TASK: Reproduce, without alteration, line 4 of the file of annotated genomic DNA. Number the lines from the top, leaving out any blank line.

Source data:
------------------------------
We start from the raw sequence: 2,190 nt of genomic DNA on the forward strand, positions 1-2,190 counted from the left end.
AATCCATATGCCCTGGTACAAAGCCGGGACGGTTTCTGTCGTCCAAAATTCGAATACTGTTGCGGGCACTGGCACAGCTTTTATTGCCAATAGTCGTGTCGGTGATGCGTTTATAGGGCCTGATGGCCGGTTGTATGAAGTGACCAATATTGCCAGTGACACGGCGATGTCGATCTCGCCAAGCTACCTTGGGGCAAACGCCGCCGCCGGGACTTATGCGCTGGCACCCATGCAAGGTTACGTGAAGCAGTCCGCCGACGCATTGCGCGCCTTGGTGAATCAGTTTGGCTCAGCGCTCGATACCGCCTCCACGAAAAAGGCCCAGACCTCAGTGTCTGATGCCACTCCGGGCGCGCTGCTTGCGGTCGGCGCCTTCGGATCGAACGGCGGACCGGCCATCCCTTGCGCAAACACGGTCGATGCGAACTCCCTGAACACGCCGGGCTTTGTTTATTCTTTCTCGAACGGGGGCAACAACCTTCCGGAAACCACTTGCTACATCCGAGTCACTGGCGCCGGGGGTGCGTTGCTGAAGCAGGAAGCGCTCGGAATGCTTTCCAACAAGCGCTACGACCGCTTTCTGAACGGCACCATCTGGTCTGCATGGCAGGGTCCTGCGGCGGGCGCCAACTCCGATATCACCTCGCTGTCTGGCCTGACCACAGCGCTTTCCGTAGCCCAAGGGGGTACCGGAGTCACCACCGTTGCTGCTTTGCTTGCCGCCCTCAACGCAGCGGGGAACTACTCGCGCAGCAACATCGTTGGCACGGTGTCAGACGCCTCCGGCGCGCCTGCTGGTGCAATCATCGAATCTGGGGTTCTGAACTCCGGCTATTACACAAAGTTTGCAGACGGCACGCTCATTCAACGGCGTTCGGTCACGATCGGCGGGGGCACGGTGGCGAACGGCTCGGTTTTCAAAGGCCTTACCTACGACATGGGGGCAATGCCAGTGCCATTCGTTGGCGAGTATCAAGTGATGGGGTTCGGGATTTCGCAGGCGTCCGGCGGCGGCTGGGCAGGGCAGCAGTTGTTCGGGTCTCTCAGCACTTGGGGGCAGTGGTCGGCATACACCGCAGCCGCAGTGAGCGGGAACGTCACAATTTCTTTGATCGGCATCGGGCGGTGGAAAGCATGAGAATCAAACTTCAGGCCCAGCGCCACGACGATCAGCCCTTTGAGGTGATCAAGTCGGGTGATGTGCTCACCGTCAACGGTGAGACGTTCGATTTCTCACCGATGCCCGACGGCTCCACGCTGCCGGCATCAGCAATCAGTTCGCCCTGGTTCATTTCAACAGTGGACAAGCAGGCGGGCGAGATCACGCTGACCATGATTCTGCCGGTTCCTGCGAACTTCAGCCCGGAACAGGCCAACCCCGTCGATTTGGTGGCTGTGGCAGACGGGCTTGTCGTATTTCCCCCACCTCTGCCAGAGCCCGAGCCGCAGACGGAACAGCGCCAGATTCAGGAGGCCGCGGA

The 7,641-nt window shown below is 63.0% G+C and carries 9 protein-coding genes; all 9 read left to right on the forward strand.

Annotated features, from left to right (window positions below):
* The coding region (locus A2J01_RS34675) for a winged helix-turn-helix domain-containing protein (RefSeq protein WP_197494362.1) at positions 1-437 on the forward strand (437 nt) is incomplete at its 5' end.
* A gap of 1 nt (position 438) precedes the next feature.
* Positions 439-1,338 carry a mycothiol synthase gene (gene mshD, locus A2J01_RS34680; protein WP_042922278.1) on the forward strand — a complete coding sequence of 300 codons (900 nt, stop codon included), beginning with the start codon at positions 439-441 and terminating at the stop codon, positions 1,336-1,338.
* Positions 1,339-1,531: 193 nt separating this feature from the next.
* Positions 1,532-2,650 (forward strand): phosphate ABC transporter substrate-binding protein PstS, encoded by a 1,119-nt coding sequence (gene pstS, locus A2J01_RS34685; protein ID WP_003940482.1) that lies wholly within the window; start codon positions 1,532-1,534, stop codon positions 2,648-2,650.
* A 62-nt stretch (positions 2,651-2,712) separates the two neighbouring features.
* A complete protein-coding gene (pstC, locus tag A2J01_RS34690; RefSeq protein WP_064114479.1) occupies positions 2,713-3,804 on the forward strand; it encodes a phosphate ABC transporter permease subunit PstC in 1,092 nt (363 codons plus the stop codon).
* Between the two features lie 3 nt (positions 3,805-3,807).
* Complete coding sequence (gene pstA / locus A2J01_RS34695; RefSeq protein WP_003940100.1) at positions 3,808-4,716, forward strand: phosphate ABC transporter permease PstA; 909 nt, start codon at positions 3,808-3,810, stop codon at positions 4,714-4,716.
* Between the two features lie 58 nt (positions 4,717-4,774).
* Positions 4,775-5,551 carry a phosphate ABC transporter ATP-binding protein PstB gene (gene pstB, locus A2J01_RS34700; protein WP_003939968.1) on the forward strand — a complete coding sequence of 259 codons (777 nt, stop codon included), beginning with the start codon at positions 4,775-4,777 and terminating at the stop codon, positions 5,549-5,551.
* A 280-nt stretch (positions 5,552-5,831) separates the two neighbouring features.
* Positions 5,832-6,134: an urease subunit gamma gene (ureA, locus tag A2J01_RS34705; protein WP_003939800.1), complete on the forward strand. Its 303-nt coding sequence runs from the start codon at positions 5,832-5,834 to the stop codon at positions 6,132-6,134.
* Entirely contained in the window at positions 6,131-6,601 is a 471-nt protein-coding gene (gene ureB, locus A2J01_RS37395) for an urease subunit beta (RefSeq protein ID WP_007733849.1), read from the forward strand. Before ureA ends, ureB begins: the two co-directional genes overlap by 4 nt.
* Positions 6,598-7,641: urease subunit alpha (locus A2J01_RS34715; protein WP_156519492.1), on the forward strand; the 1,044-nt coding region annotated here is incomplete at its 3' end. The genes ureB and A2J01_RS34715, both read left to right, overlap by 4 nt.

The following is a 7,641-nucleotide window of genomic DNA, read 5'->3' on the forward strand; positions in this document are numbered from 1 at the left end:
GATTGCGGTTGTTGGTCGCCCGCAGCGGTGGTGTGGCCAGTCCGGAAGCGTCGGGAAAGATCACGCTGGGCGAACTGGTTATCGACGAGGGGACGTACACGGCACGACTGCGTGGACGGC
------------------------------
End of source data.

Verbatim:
Annotated features, from left to right (window positions below):